25 JULY 1840, Page 20


The Ancient Music of Ireland, arranged for the Pianybrte, to Which is prefixed a Dissertation on the Irish Harp and Hapers, including an Account if the Old Melodies of Ireland. By EDWARD BUNTING.

" My greatest difficulty will be with Ireland," said Sir I[orrler PEEL, when he speculated on the prospects and duties of that Administration which came to so speedy an end ; and the historian, the antiquarian, the musician, may adopt his words, and say " my greatest difficulty is with Ireland." The architectural remains of England are illustrated by written history ; we have the persons, dress, and habits of those by whom they were erected described in the words of our Roman con- querors: but in the remote history of Ireland fiction is so interwoven with truth, and so large a superstructure has imagination erected on the basis of fact, that the difficulty of sifting and separating the one from the other exists in despite of the labours of historians past and present.

That Ireland enjoyed a certain degree of civilization at a very re- mote period, there can he no question. The structure of various build- ings, so old that their age and often their use can only be conjectured, sufficiently attests this fact. Whether in any scientific knots ledge of music the Irish outstript their Anglo-Saxon neighbours, or at what earlier period they knew and cultivated the use of the harp, we have no satisfactory evidence to prove. That both nations at this period knew and cultivated this instrument, is a fact which rests on historic testi- mony. As to the Irish, the evidence of GIRALDUS CANTHIENSIS is clear, which not only states it in general terms, but mentions " the in- tricate, rapid, and crisp" manner of playing practised by the harpers of that country ; while Illsole after delineating the Anglo-Saxon harp, thus minutely describes the method of tuning it. " Shalt peritus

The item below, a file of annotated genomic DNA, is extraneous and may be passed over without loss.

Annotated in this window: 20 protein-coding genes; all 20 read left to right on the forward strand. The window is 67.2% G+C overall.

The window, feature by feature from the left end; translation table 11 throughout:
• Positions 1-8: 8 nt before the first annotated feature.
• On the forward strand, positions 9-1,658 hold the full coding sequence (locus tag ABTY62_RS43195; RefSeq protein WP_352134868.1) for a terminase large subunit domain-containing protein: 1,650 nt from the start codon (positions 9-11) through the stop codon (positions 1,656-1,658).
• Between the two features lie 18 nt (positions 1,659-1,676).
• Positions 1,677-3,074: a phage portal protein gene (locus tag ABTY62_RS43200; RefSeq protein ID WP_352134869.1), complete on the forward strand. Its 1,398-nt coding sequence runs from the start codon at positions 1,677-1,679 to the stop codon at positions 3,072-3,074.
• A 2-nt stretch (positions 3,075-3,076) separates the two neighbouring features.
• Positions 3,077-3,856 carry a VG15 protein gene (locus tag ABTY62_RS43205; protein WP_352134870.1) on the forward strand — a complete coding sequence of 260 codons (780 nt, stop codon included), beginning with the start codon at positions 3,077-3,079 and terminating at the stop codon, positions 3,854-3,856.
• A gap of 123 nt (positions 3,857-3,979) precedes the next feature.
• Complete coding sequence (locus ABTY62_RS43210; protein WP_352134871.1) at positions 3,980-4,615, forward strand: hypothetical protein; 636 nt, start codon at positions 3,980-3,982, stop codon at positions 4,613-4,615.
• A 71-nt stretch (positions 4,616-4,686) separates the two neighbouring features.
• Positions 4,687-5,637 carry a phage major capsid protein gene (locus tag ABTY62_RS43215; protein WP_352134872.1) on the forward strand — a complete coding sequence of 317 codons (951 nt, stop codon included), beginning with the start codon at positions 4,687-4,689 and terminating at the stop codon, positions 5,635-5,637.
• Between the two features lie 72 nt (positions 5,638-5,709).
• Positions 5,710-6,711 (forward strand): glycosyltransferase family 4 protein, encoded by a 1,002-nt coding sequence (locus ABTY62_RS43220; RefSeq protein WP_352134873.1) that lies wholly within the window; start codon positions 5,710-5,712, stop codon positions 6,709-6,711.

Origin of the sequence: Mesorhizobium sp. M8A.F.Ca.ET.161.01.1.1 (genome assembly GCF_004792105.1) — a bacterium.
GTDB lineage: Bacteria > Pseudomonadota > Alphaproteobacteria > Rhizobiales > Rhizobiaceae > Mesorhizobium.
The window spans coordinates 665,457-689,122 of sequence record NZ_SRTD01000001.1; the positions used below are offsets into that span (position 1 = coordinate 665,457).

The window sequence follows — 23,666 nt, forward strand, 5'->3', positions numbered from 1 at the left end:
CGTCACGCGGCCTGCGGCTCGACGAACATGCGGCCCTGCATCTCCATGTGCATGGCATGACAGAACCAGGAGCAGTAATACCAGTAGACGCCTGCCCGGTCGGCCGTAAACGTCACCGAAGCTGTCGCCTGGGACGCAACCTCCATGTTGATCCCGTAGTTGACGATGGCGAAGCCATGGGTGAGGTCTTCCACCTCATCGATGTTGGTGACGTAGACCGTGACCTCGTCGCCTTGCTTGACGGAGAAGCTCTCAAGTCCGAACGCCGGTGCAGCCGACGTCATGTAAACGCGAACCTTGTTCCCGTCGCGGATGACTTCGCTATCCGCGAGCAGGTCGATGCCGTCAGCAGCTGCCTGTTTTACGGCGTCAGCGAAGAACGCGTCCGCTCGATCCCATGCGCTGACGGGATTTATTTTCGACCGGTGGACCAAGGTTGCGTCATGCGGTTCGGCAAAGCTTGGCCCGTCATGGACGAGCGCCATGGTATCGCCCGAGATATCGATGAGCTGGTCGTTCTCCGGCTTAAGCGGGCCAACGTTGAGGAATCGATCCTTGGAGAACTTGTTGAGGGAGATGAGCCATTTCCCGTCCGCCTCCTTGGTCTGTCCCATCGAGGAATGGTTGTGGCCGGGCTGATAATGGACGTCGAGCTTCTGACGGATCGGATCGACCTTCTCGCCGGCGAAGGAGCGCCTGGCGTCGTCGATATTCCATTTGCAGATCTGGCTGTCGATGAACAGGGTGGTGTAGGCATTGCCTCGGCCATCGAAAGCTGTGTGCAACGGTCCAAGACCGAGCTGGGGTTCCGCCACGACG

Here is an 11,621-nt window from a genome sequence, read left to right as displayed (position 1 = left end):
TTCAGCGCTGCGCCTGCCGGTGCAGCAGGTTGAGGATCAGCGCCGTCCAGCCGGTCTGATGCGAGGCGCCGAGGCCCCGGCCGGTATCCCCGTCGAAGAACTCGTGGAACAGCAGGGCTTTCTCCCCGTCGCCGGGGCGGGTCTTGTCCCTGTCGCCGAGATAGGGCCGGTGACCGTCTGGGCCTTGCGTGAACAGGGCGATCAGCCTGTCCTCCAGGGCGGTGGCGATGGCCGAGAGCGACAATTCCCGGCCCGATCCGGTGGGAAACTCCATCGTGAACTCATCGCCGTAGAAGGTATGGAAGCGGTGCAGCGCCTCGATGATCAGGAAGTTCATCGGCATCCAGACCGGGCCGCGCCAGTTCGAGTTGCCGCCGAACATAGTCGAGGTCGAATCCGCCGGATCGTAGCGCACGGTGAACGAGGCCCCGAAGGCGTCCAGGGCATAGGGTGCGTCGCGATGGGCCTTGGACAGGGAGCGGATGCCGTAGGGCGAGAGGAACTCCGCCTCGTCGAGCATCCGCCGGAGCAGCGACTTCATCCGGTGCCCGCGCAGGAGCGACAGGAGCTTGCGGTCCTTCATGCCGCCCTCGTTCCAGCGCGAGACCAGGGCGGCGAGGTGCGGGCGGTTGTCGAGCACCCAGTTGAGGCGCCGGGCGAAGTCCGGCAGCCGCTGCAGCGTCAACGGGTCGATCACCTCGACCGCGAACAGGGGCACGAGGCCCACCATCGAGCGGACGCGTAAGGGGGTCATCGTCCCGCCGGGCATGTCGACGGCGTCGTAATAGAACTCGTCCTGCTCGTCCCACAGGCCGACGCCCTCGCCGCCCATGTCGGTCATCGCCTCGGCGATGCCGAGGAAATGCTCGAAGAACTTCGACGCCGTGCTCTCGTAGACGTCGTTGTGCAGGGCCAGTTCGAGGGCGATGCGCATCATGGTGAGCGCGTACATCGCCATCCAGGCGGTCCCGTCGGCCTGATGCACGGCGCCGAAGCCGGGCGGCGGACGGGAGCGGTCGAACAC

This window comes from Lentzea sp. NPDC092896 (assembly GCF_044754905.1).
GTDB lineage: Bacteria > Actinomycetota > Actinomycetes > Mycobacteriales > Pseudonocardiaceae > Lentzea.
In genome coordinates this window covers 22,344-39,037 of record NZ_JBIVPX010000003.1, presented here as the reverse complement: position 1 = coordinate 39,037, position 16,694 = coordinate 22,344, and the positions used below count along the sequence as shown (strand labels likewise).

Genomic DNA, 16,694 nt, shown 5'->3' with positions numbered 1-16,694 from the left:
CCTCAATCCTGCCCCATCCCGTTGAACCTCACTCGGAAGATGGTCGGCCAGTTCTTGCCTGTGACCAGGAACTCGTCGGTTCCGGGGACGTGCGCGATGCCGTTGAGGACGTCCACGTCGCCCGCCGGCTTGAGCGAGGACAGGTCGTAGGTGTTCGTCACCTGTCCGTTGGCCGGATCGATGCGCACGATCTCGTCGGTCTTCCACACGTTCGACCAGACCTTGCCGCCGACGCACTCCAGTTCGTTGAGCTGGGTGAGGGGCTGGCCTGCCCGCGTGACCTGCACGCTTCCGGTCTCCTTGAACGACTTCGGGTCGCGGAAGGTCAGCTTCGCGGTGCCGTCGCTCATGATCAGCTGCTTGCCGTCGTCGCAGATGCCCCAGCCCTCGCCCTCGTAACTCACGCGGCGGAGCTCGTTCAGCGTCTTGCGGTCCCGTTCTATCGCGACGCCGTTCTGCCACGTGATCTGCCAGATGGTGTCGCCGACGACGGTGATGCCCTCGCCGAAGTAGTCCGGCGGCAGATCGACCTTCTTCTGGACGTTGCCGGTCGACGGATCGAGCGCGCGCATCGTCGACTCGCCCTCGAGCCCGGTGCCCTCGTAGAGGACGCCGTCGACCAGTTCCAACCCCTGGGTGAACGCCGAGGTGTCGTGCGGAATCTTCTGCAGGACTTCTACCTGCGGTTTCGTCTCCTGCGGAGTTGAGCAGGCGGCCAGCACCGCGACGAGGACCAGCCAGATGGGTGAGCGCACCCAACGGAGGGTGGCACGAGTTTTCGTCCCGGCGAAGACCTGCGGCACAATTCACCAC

citha- rtcdachordas plures tendens in eithara, temperat eas acumine et gravi- tate tali, ttt superiores inferioribus cenveniant in inelodia, qutedam semitonii, queedam unites toni, qutedam duorum tonorum diffiesnitiam gerentes, elite vero diatessaron, alias diapente vel etiam diapason eon- sonantiam reddentes."

Here then is sufficient proof that both nations must have possessed some knowledge of harmony. A single human voice, or its counter- feit, a pipe, can reach no further than melody ; but the existence of the harp implies the combination of musical sounds, as well as some sys- tematic arrangement of the scale upon its strings,'.Phis inference follows of necessity from the historic fact ; but to what extent, how early, and in what manner the principles of harmonic combination were reduced to practice, we can only guess. No man living has studied the music of Ireland with the same zeal, knowledge, and perseverance, as Mr. Buseriso ; and whatever he produces in relation to this subject is characterized by these qualities. His ardour in his favourite pursuit is thus expressed-